As you set your company plans remember that you are leading, not managing
these tasks. For example, management is more about getting a task done,
often with the self-centered objective of successfully driving a result.
Leadership, however, is about the empowerment of others.
When you move from management to leadership, you focus on the strength of
your team and begin to more effectively work yourself out of your job. Your
overall strategic plan should have you working hard to eliminate yourself
from the day-to-day running of the business. This is not so much to put you
out to pasture but more to increase the transferability of your Company to
someone else in the future.
Your Team Will Help Your Future Owner
Manage the Business
Your exit will depend on your team because that team will lead your
company into the future. Think of the situation in these terms - no matter
how you decide to exit, it is the company that will pay for the value.
Simply put, if the 'golden goose' stops laying eggs then an exit cannot be
It will be the team that you develop and lead to self-sufficiency that will
run and grow that company into the future. This is true whether you exit via
sale to an outsider, or whether you exit via internal transfer to managers,
family or employees. Someone has to run the business and be empowered to do
so. The team that you build and lead will be that catalyst for the future
and will define your exit.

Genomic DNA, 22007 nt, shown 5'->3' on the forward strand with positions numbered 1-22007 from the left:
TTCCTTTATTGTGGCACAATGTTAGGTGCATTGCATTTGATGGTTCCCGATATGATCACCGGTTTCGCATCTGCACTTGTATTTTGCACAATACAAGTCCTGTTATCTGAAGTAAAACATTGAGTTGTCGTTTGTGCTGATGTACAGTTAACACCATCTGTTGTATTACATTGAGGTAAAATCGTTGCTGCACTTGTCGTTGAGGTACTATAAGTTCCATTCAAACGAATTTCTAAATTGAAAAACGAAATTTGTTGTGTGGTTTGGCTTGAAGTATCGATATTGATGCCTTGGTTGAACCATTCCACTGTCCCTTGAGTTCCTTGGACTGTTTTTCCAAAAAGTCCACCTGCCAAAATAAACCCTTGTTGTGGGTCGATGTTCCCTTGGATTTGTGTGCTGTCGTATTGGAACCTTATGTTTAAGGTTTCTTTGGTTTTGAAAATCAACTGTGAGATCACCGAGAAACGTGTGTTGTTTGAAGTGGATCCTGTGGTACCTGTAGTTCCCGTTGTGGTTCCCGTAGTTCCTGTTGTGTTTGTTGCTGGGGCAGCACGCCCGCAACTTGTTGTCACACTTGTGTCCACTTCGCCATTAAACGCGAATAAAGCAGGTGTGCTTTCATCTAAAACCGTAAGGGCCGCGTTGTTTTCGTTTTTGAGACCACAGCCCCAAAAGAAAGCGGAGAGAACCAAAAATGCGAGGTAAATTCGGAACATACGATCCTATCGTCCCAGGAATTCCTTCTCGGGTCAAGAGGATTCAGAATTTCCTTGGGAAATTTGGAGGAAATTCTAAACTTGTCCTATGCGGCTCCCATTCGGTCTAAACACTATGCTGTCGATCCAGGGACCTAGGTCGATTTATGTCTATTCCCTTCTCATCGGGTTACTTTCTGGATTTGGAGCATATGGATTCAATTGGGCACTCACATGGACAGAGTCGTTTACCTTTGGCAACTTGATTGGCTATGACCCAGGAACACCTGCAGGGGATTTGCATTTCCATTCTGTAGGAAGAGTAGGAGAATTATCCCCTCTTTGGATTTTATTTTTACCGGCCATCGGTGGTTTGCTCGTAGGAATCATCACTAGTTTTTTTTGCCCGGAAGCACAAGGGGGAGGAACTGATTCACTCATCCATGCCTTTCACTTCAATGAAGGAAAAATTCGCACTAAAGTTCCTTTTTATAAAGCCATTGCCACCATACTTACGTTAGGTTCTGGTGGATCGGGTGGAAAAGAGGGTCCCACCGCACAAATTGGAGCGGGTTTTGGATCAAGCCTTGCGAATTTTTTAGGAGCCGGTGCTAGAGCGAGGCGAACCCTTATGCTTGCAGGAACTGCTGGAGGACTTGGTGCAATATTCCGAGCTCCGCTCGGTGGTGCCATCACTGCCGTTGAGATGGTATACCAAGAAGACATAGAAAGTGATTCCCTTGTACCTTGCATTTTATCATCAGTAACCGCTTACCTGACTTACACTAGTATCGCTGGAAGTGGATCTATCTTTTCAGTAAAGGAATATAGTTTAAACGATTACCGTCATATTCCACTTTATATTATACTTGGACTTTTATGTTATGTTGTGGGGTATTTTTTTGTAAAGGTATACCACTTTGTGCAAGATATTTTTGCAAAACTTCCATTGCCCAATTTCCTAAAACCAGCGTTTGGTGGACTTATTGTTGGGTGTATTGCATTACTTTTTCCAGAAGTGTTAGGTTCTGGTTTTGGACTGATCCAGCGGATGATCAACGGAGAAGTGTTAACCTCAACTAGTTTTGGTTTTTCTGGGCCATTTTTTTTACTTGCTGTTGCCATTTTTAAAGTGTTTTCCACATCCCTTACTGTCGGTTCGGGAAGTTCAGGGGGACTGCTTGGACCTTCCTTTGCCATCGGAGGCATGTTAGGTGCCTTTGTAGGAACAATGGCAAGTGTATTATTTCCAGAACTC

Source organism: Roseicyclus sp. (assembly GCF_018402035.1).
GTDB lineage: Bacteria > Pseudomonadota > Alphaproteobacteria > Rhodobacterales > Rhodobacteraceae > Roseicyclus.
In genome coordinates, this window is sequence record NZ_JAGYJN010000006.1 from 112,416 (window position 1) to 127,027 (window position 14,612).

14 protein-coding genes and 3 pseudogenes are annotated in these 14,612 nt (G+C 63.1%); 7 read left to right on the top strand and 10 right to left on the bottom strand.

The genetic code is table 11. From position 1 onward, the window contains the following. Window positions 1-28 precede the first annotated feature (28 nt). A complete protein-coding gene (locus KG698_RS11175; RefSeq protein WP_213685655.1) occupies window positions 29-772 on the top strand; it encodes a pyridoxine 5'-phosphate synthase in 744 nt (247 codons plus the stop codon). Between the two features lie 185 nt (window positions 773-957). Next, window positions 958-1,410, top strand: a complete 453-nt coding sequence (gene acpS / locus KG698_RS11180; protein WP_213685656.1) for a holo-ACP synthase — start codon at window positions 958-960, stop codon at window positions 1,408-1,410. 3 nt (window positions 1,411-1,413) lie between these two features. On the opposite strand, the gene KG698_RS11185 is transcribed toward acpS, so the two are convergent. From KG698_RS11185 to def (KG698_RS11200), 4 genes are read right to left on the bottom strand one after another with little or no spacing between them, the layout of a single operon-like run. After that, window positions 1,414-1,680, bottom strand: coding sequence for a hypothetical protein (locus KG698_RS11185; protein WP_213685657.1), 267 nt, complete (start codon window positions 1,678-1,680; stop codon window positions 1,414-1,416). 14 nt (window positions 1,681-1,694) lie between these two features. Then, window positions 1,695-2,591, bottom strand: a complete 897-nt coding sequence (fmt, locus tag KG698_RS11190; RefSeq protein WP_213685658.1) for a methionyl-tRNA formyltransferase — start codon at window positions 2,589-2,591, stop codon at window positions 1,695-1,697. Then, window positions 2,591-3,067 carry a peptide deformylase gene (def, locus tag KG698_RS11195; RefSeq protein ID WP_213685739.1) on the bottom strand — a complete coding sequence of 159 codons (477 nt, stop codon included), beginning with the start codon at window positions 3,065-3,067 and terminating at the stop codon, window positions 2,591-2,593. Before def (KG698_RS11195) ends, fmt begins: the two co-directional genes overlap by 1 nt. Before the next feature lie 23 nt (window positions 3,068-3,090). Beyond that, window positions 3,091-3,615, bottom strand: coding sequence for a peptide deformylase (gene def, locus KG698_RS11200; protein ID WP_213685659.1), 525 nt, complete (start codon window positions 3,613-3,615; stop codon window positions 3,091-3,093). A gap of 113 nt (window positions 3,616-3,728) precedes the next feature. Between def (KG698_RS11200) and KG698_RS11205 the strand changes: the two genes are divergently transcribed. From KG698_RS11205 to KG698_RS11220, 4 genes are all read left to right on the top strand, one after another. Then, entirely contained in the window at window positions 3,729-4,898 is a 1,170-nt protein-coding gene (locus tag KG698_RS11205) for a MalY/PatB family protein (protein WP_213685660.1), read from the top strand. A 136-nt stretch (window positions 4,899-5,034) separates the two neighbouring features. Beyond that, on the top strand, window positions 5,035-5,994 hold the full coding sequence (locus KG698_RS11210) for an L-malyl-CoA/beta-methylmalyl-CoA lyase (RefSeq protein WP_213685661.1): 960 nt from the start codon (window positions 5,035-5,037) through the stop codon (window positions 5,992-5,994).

Are You Developing Your Talent on a
A leader is able to see out over the horizon and prepare for changes within
the marketplace and the business. The success of your exit will depend
upon your ability to replace yourself in this regard.
Do you have a process for recruiting new talent and assessing existing
talent within your organization? Are you able to let go of large
responsibilities and trust that they will be handled well by those that you
lead? These are critical questions to ask and answer in advance of your exit
because turning over the reigns of a business is often an emotional event
for an owner. Working through this emotion and putting the right people in
place is an unselfish act that is done for the long-term growth and survival
of the business.
You worked hard to establish your position in your company, industry, and
community. Now you need to work just as hard to replace yourself in that
role. This unselfish act (or more appropriately, series of acts) sets the
stage for a successful exit because you are building your own replacement by
leading the organization to a whole new level.
As always if you need some advice, you're
welcome to email me of call me here at the office at 281-993-4530.
Charles Wilson, CPA/CFF, CGMA, CBEC
Charles Wilson, LLC
307 S. Friendswood Dr, Ste B-2
Friendswood, TX 77546
Charles Wilson, CPA/CFF,
CGMA, CBEC is a Certified Business Exit Consultant and is affiliated with
Pinnacle Equity Solutions, Inc., an Exit Strategies Training and Solutions
company. Parts of the content in this email are taken from previous
Pinnacle Equity Solutions, Inc's. newsletter library and website in
accordance with Charles Wilson's certification in Pinnacle's Certification
and Membership Program. All Copyrights are the properties of Pinnacle Equity
Solutions, Inc. and Charles Wilson, LLC and their respective owners.